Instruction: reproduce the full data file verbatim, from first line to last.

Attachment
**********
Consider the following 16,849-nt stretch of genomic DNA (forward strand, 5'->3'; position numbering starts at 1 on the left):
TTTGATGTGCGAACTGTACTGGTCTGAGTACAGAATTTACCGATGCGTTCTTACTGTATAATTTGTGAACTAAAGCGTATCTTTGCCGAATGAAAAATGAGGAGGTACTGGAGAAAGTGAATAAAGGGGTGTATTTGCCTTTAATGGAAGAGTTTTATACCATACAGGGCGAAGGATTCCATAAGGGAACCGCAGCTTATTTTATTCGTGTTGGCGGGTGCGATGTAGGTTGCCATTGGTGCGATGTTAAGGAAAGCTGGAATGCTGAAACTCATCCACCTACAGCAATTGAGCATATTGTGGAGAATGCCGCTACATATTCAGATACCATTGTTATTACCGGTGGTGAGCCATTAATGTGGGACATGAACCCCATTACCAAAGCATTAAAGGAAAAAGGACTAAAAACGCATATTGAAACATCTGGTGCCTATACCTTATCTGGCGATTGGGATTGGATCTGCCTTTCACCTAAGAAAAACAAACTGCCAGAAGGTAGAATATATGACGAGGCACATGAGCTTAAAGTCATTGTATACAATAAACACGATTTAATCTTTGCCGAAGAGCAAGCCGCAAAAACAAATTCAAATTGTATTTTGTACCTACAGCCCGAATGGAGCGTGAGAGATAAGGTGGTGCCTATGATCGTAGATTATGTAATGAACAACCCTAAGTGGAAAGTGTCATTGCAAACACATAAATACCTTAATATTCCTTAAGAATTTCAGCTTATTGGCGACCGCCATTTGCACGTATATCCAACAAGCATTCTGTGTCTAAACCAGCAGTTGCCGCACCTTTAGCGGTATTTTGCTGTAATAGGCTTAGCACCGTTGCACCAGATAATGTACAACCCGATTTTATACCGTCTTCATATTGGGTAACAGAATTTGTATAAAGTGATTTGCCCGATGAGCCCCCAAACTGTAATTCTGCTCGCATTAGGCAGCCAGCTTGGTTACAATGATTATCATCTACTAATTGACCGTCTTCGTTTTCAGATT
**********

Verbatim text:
Consider the following 16,849-nt stretch of genomic DNA (forward strand, 5'->3'; position numbering starts at 1 on the left):
TTTGATGTGCGAACTGTACTGGTCTGAGTACAGAATTTACCGATGCGTTCTTACTGTATAATTTGTGAACTAAAGCGTATCTTTGCCGAATGAAAAATGAGGAGGTACTGGAGAAAGTGAATAAAGGGGTGTATTTGCCTTTAATGGAAGAGTTTTATACCATACAGGGCGAAGGATTCCATAAGGGAACCGCAGCTTATTTTATTCGTGTTGGCGGGTGCGATGTAGGTTGCCATTGGTGCGATGTTAAGGAAAGCTGGAATGCTGAAACTCATCCACCTACAGCAATTGAGCATATTGTGGAGAATGCCGCTACATATTCAGATACCATTGTTATTACCGGTGGTGAGCCATTAATGTGGGACATGAACCCCATTACCAAAGCATTAAAGGAAAAAGGACTAAAAACGCATATTGAAACATCTGGTGCCTATACCTTATCTGGCGATTGGGATTGGATCTGCCTTTCACCTAAGAAAAACAAACTGCCAGAAGGTAGAATATATGACGAGGCACATGAGCTTAAAGTCATTGTATACAATAAACACGATTTAATCTTTGCCGAAGAGCAAGCCGCAAAAACAAATTCAAATTGTATTTTGTACCTACAGCCCGAATGGAGCGTGAGAGATAAGGTGGTGCCTATGATCGTAGATTATGTAATGAACAACCCTAAGTGGAAAGTGTCATTGCAAACACATAAATACCTTAATATTCCTTAAGAATTTCAGCTTATTGGCGACCGCCATTTGCACGTATATCCAACAAGCATTCTGTGTCTAAACCAGCAGTTGCCGCACCTTTAGCGGTATTTTGCTGTAATAGGCTTAGCACCGTTGCACCAGATAATGTACAACCCGATTTTATACCGTCTTCATATTGGGTAACAGAATTTGTATAAAGTGATTTGCCCGATGAGCCCCCAAACTGTAATTCTGCTCGCATTAGGCAGCCAGCTTGGTTACAATGATTATCATCTACTAATTGACCGTCTTCGTTTTCAGATT